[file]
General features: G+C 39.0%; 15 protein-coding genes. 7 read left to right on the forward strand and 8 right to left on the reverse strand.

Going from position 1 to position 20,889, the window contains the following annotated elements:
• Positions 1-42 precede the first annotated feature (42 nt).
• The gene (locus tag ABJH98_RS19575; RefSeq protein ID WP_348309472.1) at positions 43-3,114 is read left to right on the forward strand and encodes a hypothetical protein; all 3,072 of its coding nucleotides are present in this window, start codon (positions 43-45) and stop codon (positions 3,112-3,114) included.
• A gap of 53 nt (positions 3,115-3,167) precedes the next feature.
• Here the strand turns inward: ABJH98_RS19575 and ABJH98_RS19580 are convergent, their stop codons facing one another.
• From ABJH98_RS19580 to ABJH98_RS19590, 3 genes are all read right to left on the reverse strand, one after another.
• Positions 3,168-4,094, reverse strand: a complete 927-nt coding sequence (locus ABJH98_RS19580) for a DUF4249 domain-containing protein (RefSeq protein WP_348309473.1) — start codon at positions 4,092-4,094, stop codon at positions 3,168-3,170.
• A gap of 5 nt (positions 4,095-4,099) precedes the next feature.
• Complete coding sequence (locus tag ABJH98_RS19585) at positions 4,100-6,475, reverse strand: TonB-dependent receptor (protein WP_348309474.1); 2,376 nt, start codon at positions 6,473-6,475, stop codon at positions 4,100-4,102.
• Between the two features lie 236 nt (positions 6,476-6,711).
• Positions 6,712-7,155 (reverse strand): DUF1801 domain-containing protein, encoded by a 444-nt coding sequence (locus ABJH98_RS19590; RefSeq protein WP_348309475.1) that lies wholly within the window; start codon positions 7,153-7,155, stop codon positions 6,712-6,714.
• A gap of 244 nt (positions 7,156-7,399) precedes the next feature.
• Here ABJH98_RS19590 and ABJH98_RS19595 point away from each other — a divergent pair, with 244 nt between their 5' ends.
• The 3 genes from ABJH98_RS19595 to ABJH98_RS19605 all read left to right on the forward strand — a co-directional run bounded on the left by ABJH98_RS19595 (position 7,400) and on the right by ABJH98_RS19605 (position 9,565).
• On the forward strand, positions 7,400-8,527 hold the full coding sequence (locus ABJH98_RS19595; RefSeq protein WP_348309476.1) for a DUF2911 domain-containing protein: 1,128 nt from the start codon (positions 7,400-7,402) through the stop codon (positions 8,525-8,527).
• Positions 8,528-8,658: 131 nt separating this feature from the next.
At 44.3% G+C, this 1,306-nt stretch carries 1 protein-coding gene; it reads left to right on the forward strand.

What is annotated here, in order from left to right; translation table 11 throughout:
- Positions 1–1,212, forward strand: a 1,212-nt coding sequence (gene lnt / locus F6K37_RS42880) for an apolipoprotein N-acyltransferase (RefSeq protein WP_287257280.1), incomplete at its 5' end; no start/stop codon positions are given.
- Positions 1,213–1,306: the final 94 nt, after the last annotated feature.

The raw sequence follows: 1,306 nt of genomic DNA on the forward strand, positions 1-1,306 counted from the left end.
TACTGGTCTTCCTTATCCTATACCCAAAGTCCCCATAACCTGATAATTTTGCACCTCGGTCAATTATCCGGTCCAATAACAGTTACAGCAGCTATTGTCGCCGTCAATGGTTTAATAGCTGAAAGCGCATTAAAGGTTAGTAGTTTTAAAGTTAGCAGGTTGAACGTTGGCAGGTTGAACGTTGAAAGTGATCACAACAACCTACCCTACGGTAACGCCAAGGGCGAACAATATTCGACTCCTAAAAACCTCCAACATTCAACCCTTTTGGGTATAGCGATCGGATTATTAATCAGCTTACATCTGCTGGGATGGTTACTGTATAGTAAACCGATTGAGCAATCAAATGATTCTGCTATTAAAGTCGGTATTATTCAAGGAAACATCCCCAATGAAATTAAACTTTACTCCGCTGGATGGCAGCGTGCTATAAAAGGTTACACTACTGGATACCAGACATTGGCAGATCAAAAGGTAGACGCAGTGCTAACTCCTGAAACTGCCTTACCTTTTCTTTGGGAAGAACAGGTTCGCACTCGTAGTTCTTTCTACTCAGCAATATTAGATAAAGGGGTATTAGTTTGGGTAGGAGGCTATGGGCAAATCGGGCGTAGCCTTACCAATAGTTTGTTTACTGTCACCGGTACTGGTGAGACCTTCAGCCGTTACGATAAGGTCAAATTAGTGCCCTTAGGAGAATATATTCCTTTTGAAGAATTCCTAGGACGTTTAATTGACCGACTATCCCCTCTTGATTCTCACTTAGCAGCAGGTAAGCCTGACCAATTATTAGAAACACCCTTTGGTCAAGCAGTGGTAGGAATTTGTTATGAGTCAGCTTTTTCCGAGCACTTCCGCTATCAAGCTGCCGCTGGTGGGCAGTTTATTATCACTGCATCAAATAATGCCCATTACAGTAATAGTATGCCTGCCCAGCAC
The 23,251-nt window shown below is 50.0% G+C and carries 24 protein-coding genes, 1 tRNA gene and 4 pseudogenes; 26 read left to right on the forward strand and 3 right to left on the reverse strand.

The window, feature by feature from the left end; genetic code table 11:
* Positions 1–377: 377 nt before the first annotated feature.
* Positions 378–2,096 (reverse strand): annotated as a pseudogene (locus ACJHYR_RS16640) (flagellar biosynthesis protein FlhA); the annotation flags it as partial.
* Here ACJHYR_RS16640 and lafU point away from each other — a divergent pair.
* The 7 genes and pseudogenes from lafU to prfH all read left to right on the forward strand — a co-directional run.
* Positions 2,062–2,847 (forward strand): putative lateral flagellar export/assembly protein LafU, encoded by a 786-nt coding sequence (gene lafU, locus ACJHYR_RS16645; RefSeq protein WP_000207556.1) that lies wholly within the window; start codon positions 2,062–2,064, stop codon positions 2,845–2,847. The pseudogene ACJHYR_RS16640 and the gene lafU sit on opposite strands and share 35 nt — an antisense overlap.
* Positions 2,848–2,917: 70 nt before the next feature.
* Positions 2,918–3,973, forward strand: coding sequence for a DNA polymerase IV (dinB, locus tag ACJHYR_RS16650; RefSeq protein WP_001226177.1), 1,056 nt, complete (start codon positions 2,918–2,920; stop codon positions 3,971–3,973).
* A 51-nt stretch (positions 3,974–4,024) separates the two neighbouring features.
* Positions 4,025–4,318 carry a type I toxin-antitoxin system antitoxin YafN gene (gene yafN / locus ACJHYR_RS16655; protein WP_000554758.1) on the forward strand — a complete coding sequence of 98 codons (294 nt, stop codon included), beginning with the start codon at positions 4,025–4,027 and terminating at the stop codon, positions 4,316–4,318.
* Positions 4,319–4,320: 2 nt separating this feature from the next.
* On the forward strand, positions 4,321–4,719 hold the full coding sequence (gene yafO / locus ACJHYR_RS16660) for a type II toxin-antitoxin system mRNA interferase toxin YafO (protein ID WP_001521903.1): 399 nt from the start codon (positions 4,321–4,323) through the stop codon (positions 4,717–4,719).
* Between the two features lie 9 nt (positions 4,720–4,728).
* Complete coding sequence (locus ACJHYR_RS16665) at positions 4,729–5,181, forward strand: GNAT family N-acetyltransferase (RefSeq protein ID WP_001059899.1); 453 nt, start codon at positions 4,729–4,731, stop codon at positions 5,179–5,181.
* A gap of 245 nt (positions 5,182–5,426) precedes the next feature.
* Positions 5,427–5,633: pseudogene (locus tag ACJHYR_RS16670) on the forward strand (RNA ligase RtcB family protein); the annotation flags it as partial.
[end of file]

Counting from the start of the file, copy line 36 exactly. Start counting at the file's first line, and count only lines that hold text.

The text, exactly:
* On the forward strand, positions 4,321–4,719 hold the full coding sequence (gene yafO / locus ACJHYR_RS16660) for a type II toxin-antitoxin system mRNA interferase toxin YafO (protein ID WP_001521903.1): 399 nt from the start codon (positions 4,321–4,323) through the stop codon (positions 4,717–4,719).